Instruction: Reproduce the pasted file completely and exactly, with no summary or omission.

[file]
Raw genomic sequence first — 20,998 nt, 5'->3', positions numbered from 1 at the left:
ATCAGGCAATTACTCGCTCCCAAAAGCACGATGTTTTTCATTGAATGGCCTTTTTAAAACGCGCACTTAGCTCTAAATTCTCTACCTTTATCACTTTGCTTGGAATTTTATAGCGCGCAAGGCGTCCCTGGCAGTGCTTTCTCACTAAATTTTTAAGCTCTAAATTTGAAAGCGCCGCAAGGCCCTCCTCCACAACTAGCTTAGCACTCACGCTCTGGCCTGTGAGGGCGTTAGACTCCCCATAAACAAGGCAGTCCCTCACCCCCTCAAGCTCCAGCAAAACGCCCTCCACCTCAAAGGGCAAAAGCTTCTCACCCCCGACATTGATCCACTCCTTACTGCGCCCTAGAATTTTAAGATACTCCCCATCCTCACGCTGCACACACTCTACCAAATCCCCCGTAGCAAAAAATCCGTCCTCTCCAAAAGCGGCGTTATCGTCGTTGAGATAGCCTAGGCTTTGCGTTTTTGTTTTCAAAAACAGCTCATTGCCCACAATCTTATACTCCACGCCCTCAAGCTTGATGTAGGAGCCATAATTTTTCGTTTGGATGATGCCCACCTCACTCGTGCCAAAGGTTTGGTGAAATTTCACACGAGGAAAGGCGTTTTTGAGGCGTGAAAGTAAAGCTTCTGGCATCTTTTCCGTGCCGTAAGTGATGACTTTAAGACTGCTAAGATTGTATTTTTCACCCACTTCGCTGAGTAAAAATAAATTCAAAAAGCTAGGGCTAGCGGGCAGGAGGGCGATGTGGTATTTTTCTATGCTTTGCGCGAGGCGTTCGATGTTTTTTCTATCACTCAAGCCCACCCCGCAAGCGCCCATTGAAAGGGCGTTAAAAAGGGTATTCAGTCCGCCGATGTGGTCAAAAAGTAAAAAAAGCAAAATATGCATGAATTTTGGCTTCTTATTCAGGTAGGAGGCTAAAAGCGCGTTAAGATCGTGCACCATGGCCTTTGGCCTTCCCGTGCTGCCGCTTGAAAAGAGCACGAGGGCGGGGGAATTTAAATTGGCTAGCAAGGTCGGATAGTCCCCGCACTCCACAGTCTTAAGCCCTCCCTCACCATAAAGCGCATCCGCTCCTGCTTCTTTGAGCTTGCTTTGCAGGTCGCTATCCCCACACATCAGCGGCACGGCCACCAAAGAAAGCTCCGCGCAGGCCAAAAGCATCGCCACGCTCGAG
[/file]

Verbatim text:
Raw genomic sequence first — 20,998 nt, 5'->3', positions numbered from 1 at the left:
ATCAGGCAATTACTCGCTCCCAAAAGCACGATGTTTTTCATTGAATGGCCTTTTTAAAACGCGCACTTAGCTCTAAATTCTCTACCTTTATCACTTTGCTTGGAATTTTATAGCGCGCAAGGCGTCCCTGGCAGTGCTTTCTCACTAAATTTTTAAGCTCTAAATTTGAAAGCGCCGCAAGGCCCTCCTCCACAACTAGCTTAGCACTCACGCTCTGGCCTGTGAGGGCGTTAGACTCCCCATAAACAAGGCAGTCCCTCACCCCCTCAAGCTCCAGCAAAACGCCCTCCACCTCAAAGGGCAAAAGCTTCTCACCCCCGACATTGATCCACTCCTTACTGCGCCCTAGAATTTTAAGATACTCCCCATCCTCACGCTGCACACACTCTACCAAATCCCCCGTAGCAAAAAATCCGTCCTCTCCAAAAGCGGCGTTATCGTCGTTGAGATAGCCTAGGCTTTGCGTTTTTGTTTTCAAAAACAGCTCATTGCCCACAATCTTATACTCCACGCCCTCAAGCTTGATGTAGGAGCCATAATTTTTCGTTTGGATGATGCCCACCTCACTCGTGCCAAAGGTTTGGTGAAATTTCACACGAGGAAAGGCGTTTTTGAGGCGTGAAAGTAAAGCTTCTGGCATCTTTTCCGTGCCGTAAGTGATGACTTTAAGACTGCTAAGATTGTATTTTTCACCCACTTCGCTGAGTAAAAATAAATTCAAAAAGCTAGGGCTAGCGGGCAGGAGGGCGATGTGGTATTTTTCTATGCTTTGCGCGAGGCGTTCGATGTTTTTTCTATCACTCAAGCCCACCCCGCAAGCGCCCATTGAAAGGGCGTTAAAAAGGGTATTCAGTCCGCCGATGTGGTCAAAAAGTAAAAAAAGCAAAATATGCATGAATTTTGGCTTCTTATTCAGGTAGGAGGCTAAAAGCGCGTTAAGATCGTGCACCATGGCCTTTGGCCTTCCCGTGCTGCCGCTTGAAAAGAGCACGAGGGCGGGGGAATTTAAATTGGCTAGCAAGGTCGGATAGTCCCCGCACTCCACAGTCTTAAGCCCTCCCTCACCATAAAGCGCATCCGCTCCTGCTTCTTTGAGCTTGCTTTGCAGGTCGCTATCCCCACACATCAGCGGCACGGCCACCAAAGAAAGCTCCGCGCAGGCCAAAAGCATCGCCACGCTCGAG